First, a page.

Fan Brycheiniog and Bannau Sir Gaer

September 16, 2009 at 10:14 pm | Posted in Walking | Leave a comment
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Black Mountain is the confusing name given to the area enclosing the impressive range of hills that lie at the western end of the Brecon Beacons National Park. The high points of Fan Brycheiniog and Bannau Sir Gaer are as impressive as any part of the Brecon Beacons.

Brecon Beacons from Fan BrycheiniogI started from the car park opposite the Tafarn-y-Garreg pub (which seems to be closed at the moment). The walk starts with a strenuous but gradual climb up grassy slopes and the escarpment edge to Fan Hir. The summit is unmarked but the views across the Brecon Beacons are impressive, with the grey forms of Pen Y Fan and Corn Du in the distance. The path then follows the escarpment edge and the climb to Fan Brycheiniog. The summit of Fan Brycheiniog, the highest point in the walk, is marked by a trig point and a sturdy stone shelter. It is then worth following the path around the ridge to the lesser peak of Fan-Foel for more fine views back along the escarpment and out to mid-Wales. The impressive ridge of Bannau Sir Gaer also becomes clear now, with Llyn y Fan Fach lying below. It is a stiff climb up to the highest point – Picws Du – the ridge then follows around to Waun Lefrith. Llyn y Fan Fach is associated with a legend of the Lady of the Lake, which then links to tales Bannau Sir Gaerin the Mabinogion.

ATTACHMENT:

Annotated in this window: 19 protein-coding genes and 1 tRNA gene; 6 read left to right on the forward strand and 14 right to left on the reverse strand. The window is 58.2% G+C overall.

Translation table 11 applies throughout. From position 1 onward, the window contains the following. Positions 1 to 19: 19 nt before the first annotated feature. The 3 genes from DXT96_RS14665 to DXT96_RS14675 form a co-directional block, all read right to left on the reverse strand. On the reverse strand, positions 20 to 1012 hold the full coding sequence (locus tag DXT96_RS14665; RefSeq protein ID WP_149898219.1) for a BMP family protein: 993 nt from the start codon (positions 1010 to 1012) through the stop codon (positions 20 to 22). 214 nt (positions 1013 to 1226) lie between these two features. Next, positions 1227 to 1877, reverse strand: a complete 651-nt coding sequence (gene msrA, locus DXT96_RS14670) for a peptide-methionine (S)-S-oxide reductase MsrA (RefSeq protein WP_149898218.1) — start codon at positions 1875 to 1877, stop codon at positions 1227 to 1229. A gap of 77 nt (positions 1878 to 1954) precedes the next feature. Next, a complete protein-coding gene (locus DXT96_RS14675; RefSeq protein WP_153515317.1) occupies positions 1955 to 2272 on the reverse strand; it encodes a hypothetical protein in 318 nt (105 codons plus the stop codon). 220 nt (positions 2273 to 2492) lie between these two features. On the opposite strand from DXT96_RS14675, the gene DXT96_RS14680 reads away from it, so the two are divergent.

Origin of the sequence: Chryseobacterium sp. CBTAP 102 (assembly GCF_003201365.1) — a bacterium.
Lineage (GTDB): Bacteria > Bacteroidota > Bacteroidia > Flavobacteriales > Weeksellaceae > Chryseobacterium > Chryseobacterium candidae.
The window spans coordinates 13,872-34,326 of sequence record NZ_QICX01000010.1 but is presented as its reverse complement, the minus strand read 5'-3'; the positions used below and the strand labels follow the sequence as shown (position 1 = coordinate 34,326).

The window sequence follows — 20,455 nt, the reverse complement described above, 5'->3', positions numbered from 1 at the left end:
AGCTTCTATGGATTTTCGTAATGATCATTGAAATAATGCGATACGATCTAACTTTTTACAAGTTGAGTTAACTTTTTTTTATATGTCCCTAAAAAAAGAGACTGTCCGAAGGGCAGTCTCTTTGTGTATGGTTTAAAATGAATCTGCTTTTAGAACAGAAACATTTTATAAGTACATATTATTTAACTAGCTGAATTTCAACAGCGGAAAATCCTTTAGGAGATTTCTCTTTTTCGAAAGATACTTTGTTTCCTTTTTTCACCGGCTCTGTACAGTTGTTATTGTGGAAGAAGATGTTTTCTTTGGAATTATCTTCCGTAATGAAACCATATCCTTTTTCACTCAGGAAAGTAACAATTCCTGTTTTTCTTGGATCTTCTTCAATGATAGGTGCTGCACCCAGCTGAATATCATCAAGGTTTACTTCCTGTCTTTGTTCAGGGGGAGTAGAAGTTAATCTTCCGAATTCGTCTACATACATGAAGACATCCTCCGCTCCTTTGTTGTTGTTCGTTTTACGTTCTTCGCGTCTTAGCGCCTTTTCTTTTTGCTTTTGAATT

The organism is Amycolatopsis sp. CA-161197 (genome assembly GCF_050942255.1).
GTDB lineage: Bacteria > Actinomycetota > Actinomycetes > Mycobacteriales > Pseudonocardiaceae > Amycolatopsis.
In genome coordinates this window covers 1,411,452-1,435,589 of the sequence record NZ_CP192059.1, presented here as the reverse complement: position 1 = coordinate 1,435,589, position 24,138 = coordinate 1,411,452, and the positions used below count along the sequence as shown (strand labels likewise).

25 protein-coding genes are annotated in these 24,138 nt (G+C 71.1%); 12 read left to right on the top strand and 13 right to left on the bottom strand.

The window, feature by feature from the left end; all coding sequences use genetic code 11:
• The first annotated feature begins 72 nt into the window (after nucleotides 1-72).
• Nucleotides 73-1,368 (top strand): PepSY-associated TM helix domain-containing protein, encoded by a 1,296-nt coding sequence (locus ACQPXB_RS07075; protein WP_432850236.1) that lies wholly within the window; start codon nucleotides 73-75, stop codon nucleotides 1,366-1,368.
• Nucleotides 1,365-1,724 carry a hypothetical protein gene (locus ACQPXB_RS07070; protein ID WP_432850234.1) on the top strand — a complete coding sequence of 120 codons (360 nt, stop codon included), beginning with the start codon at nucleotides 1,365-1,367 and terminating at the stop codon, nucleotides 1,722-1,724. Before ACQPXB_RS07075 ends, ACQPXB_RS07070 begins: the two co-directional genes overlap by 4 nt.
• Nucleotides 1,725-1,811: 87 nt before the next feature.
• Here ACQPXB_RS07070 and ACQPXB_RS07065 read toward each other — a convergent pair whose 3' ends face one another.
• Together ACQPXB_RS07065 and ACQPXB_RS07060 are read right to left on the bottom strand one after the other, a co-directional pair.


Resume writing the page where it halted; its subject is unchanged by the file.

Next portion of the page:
Though this is the remotest part of the park, there were more walkers on the peaks than I usually see, but even these few faded away once I’d moved on from Bannau Sir Gaer and for the rest of the walk I was totally alone.

I went on, following the Nuttall route, to Garreg Las. Crossing the moorland I disturbed a snipe that took off out of the grass with a cry of annoyance more than alarm. Garreg Las, with its two huge cairns,  is a rocky outpost that marks the change into a limestone landscape of rocky outcrops, shake holes and swallow holes (and the caves of Dan-yr-Ogof). This is a long loop back – the walk is around 14 miles in total – but gives a fine end to the walk, particularly on a fine September day with the sun finally beating through the clouds.


Fan Llia to Fan Gyhrirych

May 30, 2009 at 9:17 pm | Posted in Walking | Leave a comment
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This was a long trek across Fforest Fawr, a place of serene isolation. I followed the Nuttall route across four peaks – Fan Llia, Fan Nedd, Fan Fraith and Fan Gyhrirych – with a long loop back through the path of an old railway, a nature reserve and Sarn Helen, the Roman Road. A total of 16 miles. It was a beautiful warm day that really felt like early summer but the long stretch back took a toll on stiff muscles.

I started from the attractive Afon Llia car park – leaving the car-bound picnickers to enjoy the river – and climbed steadily up over grassy slopes to the summit of Fan Llia, with its views across the valley to Fan Nedd and back east to Fan Fawr and the Brecon Beacons. After dropping down into the valley, to the ancient standing stone of Maen Llia, there is a much tougher climb up to Fan Nedd. The summit is hard won but gives wonderful views over to Fan Gyhrirych, the Carmathen Fan and back across Fan Fawr to Pen y Fan and Corn Du.